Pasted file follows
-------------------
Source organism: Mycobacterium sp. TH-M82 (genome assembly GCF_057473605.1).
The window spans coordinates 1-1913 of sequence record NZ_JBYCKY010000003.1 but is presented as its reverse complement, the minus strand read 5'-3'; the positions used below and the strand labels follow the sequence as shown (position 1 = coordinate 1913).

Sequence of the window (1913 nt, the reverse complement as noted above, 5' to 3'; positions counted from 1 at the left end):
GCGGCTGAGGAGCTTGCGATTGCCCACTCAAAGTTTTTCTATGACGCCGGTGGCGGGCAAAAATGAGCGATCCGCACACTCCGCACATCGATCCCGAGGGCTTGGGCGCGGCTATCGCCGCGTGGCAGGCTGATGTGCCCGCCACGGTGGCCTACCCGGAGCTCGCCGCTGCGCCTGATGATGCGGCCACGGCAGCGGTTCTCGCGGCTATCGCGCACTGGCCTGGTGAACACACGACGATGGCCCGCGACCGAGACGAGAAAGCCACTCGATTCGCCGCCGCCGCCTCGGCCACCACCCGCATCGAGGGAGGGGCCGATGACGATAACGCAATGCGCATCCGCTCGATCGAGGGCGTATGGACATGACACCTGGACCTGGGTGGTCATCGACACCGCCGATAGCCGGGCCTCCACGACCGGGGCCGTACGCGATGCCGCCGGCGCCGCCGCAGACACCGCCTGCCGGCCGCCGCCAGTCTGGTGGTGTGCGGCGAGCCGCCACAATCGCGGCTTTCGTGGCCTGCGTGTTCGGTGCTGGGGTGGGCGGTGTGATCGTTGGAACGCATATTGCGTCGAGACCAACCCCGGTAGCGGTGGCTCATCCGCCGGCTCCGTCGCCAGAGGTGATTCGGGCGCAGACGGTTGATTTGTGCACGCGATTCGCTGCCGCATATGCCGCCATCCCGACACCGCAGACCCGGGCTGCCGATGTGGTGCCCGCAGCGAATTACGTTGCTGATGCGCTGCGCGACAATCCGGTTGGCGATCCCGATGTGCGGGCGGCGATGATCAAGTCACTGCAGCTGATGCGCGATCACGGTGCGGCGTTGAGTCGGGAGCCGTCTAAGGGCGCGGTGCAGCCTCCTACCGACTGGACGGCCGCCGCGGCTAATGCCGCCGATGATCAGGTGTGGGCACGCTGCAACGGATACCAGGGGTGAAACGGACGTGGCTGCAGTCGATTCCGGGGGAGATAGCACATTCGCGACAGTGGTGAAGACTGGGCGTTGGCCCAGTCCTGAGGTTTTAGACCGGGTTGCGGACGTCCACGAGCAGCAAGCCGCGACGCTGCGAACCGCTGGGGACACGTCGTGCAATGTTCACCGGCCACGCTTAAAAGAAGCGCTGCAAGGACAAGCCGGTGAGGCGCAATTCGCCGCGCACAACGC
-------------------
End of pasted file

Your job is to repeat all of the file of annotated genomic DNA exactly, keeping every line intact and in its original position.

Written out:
Source organism: Mycobacterium sp. TH-M82 (genome assembly GCF_057473605.1).
The window spans coordinates 1-1913 of sequence record NZ_JBYCKY010000003.1 but is presented as its reverse complement, the minus strand read 5'-3'; the positions used below and the strand labels follow the sequence as shown (position 1 = coordinate 1913).

Sequence of the window (1913 nt, the reverse complement as noted above, 5' to 3'; positions counted from 1 at the left end):
GCGGCTGAGGAGCTTGCGATTGCCCACTCAAAGTTTTTCTATGACGCCGGTGGCGGGCAAAAATGAGCGATCCGCACACTCCGCACATCGATCCCGAGGGCTTGGGCGCGGCTATCGCCGCGTGGCAGGCTGATGTGCCCGCCACGGTGGCCTACCCGGAGCTCGCCGCTGCGCCTGATGATGCGGCCACGGCAGCGGTTCTCGCGGCTATCGCGCACTGGCCTGGTGAACACACGACGATGGCCCGCGACCGAGACGAGAAAGCCACTCGATTCGCCGCCGCCGCCTCGGCCACCACCCGCATCGAGGGAGGGGCCGATGACGATAACGCAATGCGCATCCGCTCGATCGAGGGCGTATGGACATGACACCTGGACCTGGGTGGTCATCGACACCGCCGATAGCCGGGCCTCCACGACCGGGGCCGTACGCGATGCCGCCGGCGCCGCCGCAGACACCGCCTGCCGGCCGCCGCCAGTCTGGTGGTGTGCGGCGAGCCGCCACAATCGCGGCTTTCGTGGCCTGCGTGTTCGGTGCTGGGGTGGGCGGTGTGATCGTTGGAACGCATATTGCGTCGAGACCAACCCCGGTAGCGGTGGCTCATCCGCCGGCTCCGTCGCCAGAGGTGATTCGGGCGCAGACGGTTGATTTGTGCACGCGATTCGCTGCCGCATATGCCGCCATCCCGACACCGCAGACCCGGGCTGCCGATGTGGTGCCCGCAGCGAATTACGTTGCTGATGCGCTGCGCGACAATCCGGTTGGCGATCCCGATGTGCGGGCGGCGATGATCAAGTCACTGCAGCTGATGCGCGATCACGGTGCGGCGTTGAGTCGGGAGCCGTCTAAGGGCGCGGTGCAGCCTCCTACCGACTGGACGGCCGCCGCGGCTAATGCCGCCGATGATCAGGTGTGGGCACGCTGCAACGGATACCAGGGGTGAAACGGACGTGGCTGCAGTCGATTCCGGGGGAGATAGCACATTCGCGACAGTGGTGAAGACTGGGCGTTGGCCCAGTCCTGAGGTTTTAGACCGGGTTGCGGACGTCCACGAGCAGCAAGCCGCGACGCTGCGAACCGCTGGGGACACGTCGTGCAATGTTCACCGGCCACGCTTAAAAGAAGCGCTGCAAGGACAAGCCGGTGAGGCGCAATTCGCCGCGCACAACGC